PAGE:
From Carhenge To Colorado
We should sign our names on it,” I heard Toni declare as I chewed thoughtfully, reaching for the crackers, cheese, and fig spread. “Anybody have a sharpie?”
The sun had begun to set, casting pink and orange hues over Carhenge, and I couldn’t help but think “these really are the days of our lives” as I hopped off a half buried truck to squeeze my initials between the thousands that came before mine.
I’m talking about Carhenge in Alliance, Nebraska, a fun tourist trap slash art installation that offers a curious recreation of Stonehenge using broken down autos. Truth be told, I found it the perfect ending to my first long road trip with friends. Thankfully, our destination had not been Alliance, Nebraska. It was merely a pit stop on our way home from Colorado.
As with many things in life, our adventure started on a whim. My stepfather had a week long time share getaway available and I figured it wouldn’t hurt to look. A free place to stay and a summer trip, yes please! The place that ultimately caught my eye was Vail, Colorado. As a nature lover I’d always wanted to hike the Rockies, and it was a perfect time to go to Vail with the cool, dry weather. I called Toni and Craig, two friends with a penchant for adventure who love nothing more than good company and some laughs.
The thing is, as a somewhat unorganized college grad navigating the week with two other less organized people, our trip was to be a learning process rife with shenanigans. It didn’t take long to realize that driving my aging SUV—a vehicle with broken air conditioning—for three days through the American Midwest in summer wasn’t the most pleasant thing in the world. And with no auxiliary audio port, we had to get creative to stave off road hypnosis as the sea of cornstalks sent us into a trance. We got our mileage out of the same six CD mixes I made in high school, but to get a better feel of the Midwestern states we were passing through we eventually decided that whoever was riding shotgun would look up and read aloud local Craigslist personal ads. What will always stick with me is the surprising number of vampires in Iowa seeking companionship with those of their own kind.
Vail, Colorado, which is packed during ski season,was all but a ghost town during our late summer visit. It wasn’t long before we started to feel like honorary locals. The girl at the coffee shop across the street was eager to hear of our daily escapades and the bartenders at the pubs shared the history of the town and a few ghost stories. After a particularly long evening at such a pub, we decided to walk tothe nearby grocery store to save money instead ofgoing to a restaurant. Being rather unorganized as previously mentioned, we awoke the next morning to find we had purchased an array of food that didn’t quite match up. Bottles of dressing with no salad, a single onion, loaves of bread, and frozen pizzas— despite there being no oven in the condo. We soon discovered the joy of grilled pizza.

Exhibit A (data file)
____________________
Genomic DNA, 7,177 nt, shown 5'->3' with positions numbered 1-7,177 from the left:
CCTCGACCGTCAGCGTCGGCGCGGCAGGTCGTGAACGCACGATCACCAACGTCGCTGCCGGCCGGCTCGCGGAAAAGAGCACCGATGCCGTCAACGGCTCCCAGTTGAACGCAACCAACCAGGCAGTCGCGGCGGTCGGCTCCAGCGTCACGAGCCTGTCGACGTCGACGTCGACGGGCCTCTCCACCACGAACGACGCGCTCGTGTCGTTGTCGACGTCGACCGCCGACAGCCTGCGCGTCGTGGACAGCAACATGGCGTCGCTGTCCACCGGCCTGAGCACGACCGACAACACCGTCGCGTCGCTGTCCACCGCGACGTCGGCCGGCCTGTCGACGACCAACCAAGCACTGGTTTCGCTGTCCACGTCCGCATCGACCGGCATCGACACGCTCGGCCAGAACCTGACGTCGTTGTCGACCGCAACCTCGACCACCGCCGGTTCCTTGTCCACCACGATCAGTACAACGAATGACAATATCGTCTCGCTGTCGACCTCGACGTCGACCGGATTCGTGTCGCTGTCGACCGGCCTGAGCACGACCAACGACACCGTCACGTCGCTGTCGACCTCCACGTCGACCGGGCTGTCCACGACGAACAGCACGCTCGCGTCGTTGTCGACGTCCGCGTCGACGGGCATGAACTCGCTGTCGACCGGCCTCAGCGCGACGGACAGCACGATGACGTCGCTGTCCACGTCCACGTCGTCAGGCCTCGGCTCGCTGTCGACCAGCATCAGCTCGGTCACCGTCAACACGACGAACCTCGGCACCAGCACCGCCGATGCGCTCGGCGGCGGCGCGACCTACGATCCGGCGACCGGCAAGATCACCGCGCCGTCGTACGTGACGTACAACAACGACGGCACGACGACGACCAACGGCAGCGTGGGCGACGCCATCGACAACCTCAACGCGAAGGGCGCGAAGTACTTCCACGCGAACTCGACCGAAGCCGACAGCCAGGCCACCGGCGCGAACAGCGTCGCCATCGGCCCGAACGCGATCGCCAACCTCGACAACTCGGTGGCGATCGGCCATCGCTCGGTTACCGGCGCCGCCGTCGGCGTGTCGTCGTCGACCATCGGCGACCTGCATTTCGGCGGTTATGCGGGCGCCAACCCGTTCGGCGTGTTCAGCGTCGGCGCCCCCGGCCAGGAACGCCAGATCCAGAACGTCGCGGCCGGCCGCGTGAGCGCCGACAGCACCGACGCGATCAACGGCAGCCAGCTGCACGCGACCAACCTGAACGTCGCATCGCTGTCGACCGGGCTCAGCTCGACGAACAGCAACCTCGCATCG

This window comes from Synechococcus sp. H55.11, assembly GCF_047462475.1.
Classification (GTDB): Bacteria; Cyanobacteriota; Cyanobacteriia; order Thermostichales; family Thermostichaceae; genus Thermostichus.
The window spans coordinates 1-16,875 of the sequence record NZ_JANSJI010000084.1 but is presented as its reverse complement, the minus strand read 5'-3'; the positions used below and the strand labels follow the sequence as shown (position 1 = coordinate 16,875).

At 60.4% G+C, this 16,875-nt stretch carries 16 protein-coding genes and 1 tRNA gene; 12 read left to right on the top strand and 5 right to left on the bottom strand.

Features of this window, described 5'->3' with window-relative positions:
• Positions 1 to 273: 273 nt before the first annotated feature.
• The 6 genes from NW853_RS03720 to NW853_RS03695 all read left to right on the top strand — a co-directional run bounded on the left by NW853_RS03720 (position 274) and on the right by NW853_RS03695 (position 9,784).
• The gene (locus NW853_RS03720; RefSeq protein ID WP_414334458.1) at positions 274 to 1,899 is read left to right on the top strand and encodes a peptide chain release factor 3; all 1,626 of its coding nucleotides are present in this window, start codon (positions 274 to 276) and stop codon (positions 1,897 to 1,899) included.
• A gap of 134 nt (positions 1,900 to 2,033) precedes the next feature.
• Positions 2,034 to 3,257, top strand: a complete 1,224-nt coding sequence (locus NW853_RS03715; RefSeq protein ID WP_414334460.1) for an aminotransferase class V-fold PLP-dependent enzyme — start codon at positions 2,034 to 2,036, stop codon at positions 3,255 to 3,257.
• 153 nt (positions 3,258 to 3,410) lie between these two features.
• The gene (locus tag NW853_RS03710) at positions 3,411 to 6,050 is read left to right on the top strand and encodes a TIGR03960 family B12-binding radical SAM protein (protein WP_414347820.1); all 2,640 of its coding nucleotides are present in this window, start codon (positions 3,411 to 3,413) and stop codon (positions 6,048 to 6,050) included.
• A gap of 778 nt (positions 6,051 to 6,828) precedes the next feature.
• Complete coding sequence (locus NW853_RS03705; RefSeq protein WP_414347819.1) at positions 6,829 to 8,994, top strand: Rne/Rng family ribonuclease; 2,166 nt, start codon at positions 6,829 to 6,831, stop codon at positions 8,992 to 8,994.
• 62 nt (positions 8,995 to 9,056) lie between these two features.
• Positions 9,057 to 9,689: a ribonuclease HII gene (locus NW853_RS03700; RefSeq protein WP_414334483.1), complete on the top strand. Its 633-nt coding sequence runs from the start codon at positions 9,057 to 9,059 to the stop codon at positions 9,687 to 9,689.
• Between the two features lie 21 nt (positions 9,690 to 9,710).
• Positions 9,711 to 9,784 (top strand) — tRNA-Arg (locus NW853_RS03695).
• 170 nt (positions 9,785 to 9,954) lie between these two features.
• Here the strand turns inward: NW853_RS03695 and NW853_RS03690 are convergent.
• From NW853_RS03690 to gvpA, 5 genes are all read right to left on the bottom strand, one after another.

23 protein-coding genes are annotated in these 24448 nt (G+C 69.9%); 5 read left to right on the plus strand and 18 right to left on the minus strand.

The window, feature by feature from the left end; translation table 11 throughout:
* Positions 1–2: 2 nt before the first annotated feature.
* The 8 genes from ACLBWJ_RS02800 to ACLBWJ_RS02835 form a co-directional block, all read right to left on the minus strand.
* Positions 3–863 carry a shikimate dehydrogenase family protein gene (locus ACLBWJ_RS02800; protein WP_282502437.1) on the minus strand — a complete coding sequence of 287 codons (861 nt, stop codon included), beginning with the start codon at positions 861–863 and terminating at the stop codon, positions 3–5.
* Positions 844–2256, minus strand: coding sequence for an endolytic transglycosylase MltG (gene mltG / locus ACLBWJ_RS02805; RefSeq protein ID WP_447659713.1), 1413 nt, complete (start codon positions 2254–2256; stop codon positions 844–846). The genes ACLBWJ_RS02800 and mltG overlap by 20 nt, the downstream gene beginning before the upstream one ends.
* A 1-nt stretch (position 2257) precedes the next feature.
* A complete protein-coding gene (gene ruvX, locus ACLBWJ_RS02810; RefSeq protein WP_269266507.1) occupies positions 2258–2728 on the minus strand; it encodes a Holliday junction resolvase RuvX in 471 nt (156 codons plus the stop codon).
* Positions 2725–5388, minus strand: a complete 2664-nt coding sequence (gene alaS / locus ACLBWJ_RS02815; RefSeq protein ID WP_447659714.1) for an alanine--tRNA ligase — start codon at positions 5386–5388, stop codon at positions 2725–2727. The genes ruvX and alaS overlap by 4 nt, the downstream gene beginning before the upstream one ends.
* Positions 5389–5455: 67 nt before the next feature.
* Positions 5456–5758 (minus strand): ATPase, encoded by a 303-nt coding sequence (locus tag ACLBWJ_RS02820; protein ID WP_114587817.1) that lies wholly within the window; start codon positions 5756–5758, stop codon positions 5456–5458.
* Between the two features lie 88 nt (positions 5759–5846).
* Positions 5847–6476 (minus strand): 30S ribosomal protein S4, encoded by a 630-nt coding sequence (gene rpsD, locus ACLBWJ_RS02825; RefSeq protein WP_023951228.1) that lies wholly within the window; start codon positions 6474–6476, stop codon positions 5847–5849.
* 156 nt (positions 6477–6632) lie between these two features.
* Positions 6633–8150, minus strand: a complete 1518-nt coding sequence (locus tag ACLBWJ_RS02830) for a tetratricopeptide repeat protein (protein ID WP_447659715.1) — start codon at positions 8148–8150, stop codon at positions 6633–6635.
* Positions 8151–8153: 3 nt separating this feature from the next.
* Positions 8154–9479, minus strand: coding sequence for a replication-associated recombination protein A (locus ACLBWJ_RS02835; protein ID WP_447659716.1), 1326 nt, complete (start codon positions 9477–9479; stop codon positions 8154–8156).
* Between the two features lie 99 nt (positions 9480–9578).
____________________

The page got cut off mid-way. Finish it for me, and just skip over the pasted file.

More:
Throughout my stay I soaked in Colorado’s many wonders. While we were not that far from civilization on the trails, it still felt as if the world had stopped and all that existed was the quiet beauty of nature. The hushed whispers of wind over the brush, the songs of birds and chattering of small animals, and most strikingly, the dense lushness of untampered land that seemed to breathe life itself enveloped me. Aspen trees huddled over us, the pattern of their bark like watchful eyes keeping us company on our long treks into their inner sanctum.
The nearby hiking destination of Beaver Lake Trailwill always be an important and personally memorable spot. We originally planned to hike up the trail to rest at what residents described as a peaceful lakeside oasis. Although we had to admit defeat after making it only halfway, the siren song of mental and physical triumph called, and in the spirit of adventure I rallied my friends to try again the next day. The second time around we persevered through the rocky final stretch and were rewarded with a view of Beaver Lake accompanied by friendly wildlife so used to hikers they walked right up to us to socialize.
It’s possible that this trip was nothing more than some college graduates hitting the road, but the memories I ended up with will follow me for the rest of my life. It was a breath of fresh air and strengthened a bond I shared with close friends. We learned that not all adventures have to be grandiose and result in a fantastic destination. Sometimes merely getting away can help to bring you some peace at a certain point in your life. That’s what crossed my mind as I packed up the last of my Carhenge picnic from atop the rusted trunk and walked back to the car.
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